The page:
Sahil Bhasin, from building consultants Roscon, said increasing the claim period from 10 to 12 years was important because the two most-widely used flammable cladding materials – expanded polystyrene and aluminium composite panels – have predominantly been used in the past 15 years.
“We have completed many expert witness cladding reports in the last six months where the building was classed as ‘high risk’ but the occupancy permit was issued just over 10 years ago, meaning homeowners couldn’t make claims,” Mr Bhasin said.
“This is great news for our clients, who could now potentially save millions of dollars in rectification works.”
Mr Bhasin said homeowners’ claims were occasionally timed out by delays of up to two years in arranging Victorian Civil and Administrative Tribunal hearings.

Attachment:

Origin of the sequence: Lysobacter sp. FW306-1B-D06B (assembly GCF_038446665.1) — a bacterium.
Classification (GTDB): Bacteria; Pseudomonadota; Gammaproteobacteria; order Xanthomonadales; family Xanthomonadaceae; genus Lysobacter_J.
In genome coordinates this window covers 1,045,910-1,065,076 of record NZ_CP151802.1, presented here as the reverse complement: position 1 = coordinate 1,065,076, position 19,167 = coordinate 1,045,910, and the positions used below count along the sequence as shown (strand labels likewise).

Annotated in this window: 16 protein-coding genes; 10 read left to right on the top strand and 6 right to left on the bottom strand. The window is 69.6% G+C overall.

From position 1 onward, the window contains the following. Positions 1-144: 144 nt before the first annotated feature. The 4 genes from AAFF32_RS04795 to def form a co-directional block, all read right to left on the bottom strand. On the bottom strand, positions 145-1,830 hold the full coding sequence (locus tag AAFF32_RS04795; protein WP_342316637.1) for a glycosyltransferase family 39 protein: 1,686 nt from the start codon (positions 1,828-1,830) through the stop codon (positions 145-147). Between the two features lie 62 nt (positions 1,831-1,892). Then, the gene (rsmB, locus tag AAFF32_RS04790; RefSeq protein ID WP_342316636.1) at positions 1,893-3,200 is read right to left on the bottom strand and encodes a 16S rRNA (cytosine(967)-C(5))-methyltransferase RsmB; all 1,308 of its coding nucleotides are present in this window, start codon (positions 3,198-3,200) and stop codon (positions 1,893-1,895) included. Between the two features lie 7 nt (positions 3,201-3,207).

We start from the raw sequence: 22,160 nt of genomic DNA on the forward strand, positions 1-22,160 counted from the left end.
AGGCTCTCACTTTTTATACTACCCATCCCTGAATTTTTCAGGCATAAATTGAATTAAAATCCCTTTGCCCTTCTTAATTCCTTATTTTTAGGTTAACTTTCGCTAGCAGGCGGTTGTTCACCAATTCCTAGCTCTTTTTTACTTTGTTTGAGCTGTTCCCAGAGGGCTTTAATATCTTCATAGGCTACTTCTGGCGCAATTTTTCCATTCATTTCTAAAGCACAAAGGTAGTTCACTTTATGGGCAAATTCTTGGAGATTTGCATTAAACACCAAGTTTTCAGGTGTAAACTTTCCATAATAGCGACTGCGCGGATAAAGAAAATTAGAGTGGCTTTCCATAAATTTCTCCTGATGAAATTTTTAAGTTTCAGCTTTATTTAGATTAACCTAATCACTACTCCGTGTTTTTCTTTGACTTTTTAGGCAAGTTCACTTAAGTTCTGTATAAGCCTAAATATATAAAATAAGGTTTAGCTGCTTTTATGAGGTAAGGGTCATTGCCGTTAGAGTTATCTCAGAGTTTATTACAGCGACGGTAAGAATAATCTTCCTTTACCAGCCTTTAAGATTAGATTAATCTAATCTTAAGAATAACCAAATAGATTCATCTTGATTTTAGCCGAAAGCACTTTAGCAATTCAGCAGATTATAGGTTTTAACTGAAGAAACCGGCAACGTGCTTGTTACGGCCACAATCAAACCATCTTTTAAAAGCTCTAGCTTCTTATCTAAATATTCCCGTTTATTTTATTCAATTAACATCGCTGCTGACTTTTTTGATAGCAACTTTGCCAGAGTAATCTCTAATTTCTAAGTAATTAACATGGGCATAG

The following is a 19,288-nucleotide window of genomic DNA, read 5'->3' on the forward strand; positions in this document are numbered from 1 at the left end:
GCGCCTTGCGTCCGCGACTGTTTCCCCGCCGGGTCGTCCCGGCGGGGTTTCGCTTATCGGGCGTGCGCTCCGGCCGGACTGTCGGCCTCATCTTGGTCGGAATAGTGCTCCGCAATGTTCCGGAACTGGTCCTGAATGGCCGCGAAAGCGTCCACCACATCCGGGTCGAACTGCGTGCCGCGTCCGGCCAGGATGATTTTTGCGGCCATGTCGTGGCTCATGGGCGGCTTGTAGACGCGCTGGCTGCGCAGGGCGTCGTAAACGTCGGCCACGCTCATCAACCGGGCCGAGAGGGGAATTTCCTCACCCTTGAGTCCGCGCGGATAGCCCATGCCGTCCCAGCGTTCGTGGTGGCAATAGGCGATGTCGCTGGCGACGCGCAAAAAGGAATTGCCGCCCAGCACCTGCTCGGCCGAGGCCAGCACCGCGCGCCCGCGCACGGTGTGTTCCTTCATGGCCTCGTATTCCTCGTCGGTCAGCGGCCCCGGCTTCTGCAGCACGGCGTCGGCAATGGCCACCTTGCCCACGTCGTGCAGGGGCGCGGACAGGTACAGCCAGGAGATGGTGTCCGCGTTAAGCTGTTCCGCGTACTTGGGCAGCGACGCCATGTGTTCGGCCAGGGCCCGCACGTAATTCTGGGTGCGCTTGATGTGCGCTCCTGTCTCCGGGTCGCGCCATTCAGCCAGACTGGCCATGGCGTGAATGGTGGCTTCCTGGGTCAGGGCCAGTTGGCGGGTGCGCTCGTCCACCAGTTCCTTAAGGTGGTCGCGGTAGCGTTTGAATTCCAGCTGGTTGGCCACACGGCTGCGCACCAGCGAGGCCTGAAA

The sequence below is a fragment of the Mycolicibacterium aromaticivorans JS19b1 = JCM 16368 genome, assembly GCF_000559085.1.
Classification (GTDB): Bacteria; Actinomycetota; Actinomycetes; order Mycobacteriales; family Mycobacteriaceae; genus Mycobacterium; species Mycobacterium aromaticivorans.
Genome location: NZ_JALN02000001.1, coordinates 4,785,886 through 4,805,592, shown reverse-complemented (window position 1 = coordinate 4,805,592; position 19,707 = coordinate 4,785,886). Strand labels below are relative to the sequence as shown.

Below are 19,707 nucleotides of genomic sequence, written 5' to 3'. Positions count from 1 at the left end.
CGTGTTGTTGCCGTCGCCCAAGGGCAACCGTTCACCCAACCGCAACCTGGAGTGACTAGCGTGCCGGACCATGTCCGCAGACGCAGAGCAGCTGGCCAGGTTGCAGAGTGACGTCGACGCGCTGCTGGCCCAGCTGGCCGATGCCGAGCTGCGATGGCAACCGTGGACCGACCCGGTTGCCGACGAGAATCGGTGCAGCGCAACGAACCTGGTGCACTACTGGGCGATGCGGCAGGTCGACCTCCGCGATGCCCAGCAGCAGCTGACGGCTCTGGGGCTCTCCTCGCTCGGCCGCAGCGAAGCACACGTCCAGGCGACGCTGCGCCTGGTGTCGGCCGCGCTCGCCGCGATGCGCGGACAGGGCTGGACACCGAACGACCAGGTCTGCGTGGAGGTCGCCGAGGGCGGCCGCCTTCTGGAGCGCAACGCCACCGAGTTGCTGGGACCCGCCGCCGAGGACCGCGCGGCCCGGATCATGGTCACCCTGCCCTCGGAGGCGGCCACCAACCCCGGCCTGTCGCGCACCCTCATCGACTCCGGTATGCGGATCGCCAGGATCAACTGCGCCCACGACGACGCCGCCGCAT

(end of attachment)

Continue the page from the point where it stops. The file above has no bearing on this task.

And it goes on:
“I can think of three or four buildings we’ve worked with where this would allow them to commence litigation against the builder,” he said.
Following a fire at the Lacrosse tower in Docklands in 2015 and London’s Grenfell tower fire in 2017, the Victorian government stepped up efforts to identify dangerous buildings.
Last year it promised $600 million for repairs and committed to chasing shonky builders through the courts on behalf of owners in the most serious cases.
A state government taskforce previously identified 432 extreme or high-risk buildings in need of repair.
Mr Wynne said the bill proposes separating Cladding Safety Victoria from the Victorian Building Authority, making it a stand-alone entity that would oversee the cladding rectification program.
“We’re leading the world in responding to this international problem and helping to ensure those who have done the wrong thing contribute to the cost of fixing their mistakes,” he said.
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Michael is a state political reporter for The Age.